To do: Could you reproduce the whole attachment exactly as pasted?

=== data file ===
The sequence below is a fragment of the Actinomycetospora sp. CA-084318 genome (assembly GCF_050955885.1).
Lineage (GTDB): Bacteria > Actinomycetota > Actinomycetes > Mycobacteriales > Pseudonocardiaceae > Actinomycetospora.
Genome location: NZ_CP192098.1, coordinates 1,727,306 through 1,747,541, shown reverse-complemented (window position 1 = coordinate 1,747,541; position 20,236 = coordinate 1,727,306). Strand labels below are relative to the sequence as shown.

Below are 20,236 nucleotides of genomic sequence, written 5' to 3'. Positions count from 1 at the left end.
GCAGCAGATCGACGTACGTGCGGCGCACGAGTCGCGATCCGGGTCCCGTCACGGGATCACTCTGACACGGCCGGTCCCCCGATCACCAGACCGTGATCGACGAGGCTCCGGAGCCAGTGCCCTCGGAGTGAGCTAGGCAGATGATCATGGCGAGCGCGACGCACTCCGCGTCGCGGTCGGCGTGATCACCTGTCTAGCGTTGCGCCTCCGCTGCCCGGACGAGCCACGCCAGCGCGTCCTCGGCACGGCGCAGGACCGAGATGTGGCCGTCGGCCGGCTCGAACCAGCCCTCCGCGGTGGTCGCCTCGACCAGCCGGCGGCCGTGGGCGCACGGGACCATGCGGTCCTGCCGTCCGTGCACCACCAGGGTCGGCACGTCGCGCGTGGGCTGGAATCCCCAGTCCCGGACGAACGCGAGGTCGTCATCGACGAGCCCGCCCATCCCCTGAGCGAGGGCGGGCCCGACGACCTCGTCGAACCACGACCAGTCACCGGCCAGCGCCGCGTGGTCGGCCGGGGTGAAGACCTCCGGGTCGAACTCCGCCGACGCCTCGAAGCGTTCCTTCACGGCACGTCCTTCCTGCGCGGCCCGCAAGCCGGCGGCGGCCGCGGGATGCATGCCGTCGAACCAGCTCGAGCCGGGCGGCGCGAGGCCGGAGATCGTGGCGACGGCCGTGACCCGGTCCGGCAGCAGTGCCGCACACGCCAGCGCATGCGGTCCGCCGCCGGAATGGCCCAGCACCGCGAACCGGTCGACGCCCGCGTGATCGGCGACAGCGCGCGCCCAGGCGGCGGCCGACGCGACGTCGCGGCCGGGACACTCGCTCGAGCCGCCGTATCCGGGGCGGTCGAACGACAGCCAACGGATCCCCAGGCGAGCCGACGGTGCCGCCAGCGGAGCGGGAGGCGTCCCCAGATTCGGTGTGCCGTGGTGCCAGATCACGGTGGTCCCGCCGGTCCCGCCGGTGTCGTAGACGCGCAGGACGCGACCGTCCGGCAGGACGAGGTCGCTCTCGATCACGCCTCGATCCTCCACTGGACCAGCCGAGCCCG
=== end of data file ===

The sequence below is a fragment of the Actinomycetospora sp. CA-084318 genome (assembly GCF_050955885.1).
Lineage (GTDB): Bacteria > Actinomycetota > Actinomycetes > Mycobacteriales > Pseudonocardiaceae > Actinomycetospora.
Genome location: NZ_CP192098.1, coordinates 1,727,306 through 1,747,541, shown reverse-complemented (window position 1 = coordinate 1,747,541; position 20,236 = coordinate 1,727,306). Strand labels below are relative to the sequence as shown.

Below are 20,236 nucleotides of genomic sequence, written 5' to 3'. Positions count from 1 at the left end.
GCAGCAGATCGACGTACGTGCGGCGCACGAGTCGCGATCCGGGTCCCGTCACGGGATCACTCTGACACGGCCGGTCCCCCGATCACCAGACCGTGATCGACGAGGCTCCGGAGCCAGTGCCCTCGGAGTGAGCTAGGCAGATGATCATGGCGAGCGCGACGCACTCCGCGTCGCGGTCGGCGTGATCACCTGTCTAGCGTTGCGCCTCCGCTGCCCGGACGAGCCACGCCAGCGCGTCCTCGGCACGGCGCAGGACCGAGATGTGGCCGTCGGCCGGCTCGAACCAGCCCTCCGCGGTGGTCGCCTCGACCAGCCGGCGGCCGTGGGCGCACGGGACCATGCGGTCCTGCCGTCCGTGCACCACCAGGGTCGGCACGTCGCGCGTGGGCTGGAATCCCCAGTCCCGGACGAACGCGAGGTCGTCATCGACGAGCCCGCCCATCCCCTGAGCGAGGGCGGGCCCGACGACCTCGTCGAACCACGACCAGTCACCGGCCAGCGCCGCGTGGTCGGCCGGGGTGAAGACCTCCGGGTCGAACTCCGCCGACGCCTCGAAGCGTTCCTTCACGGCACGTCCTTCCTGCGCGGCCCGCAAGCCGGCGGCGGCCGCGGGATGCATGCCGTCGAACCAGCTCGAGCCGGGCGGCGCGAGGCCGGAGATCGTGGCGACGGCCGTGACCCGGTCCGGCAGCAGTGCCGCACACGCCAGCGCATGCGGTCCGCCGCCGGAATGGCCCAGCACCGCGAACCGGTCGACGCCCGCGTGATCGGCGACAGCGCGCGCCCAGGCGGCGGCCGACGCGACGTCGCGGCCGGGACACTCGCTCGAGCCGCCGTATCCGGGGCGGTCGAACGACAGCCAACGGATCCCCAGGCGAGCCGACGGTGCCGCCAGCGGAGCGGGAGGCGTCCCCAGATTCGGTGTGCCGTGGTGCCAGATCACGGTGGTCCCGCCGGTCCCGCCGGTGTCGTAGACGCGCAGGACGCGACCGTCCGGCAGGACGAGGTCGCTCTCGATCACGCCTCGATCCTCCACTGGACCAGCCGAGCCCG